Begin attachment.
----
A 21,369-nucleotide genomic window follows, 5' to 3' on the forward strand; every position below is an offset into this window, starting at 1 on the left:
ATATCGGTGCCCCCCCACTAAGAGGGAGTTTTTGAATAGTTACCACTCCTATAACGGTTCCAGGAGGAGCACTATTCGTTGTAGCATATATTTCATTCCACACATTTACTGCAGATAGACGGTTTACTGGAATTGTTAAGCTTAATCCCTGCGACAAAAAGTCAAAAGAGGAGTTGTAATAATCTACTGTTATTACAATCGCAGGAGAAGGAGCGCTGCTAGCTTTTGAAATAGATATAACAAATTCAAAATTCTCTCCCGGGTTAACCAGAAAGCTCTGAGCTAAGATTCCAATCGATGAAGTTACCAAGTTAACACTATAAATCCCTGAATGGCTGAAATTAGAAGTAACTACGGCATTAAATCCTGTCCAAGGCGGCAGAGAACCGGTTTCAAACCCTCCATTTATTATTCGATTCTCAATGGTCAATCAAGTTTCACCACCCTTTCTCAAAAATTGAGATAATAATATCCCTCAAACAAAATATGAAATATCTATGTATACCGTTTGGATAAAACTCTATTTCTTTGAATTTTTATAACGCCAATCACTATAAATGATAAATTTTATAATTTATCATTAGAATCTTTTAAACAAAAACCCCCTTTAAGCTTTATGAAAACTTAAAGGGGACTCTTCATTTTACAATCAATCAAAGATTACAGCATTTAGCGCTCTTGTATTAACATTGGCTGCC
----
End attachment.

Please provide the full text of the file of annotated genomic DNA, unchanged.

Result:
A 21,369-nucleotide genomic window follows, 5' to 3' on the forward strand; every position below is an offset into this window, starting at 1 on the left:
ATATCGGTGCCCCCCCACTAAGAGGGAGTTTTTGAATAGTTACCACTCCTATAACGGTTCCAGGAGGAGCACTATTCGTTGTAGCATATATTTCATTCCACACATTTACTGCAGATAGACGGTTTACTGGAATTGTTAAGCTTAATCCCTGCGACAAAAAGTCAAAAGAGGAGTTGTAATAATCTACTGTTATTACAATCGCAGGAGAAGGAGCGCTGCTAGCTTTTGAAATAGATATAACAAATTCAAAATTCTCTCCCGGGTTAACCAGAAAGCTCTGAGCTAAGATTCCAATCGATGAAGTTACCAAGTTAACACTATAAATCCCTGAATGGCTGAAATTAGAAGTAACTACGGCATTAAATCCTGTCCAAGGCGGCAGAGAACCGGTTTCAAACCCTCCATTTATTATTCGATTCTCAATGGTCAATCAAGTTTCACCACCCTTTCTCAAAAATTGAGATAATAATATCCCTCAAACAAAATATGAAATATCTATGTATACCGTTTGGATAAAACTCTATTTCTTTGAATTTTTATAACGCCAATCACTATAAATGATAAATTTTATAATTTATCATTAGAATCTTTTAAACAAAAACCCCCTTTAAGCTTTATGAAAACTTAAAGGGGACTCTTCATTTTACAATCAATCAAAGATTACAGCATTTAGCGCTCTTGTATTAACATTGGCTGCC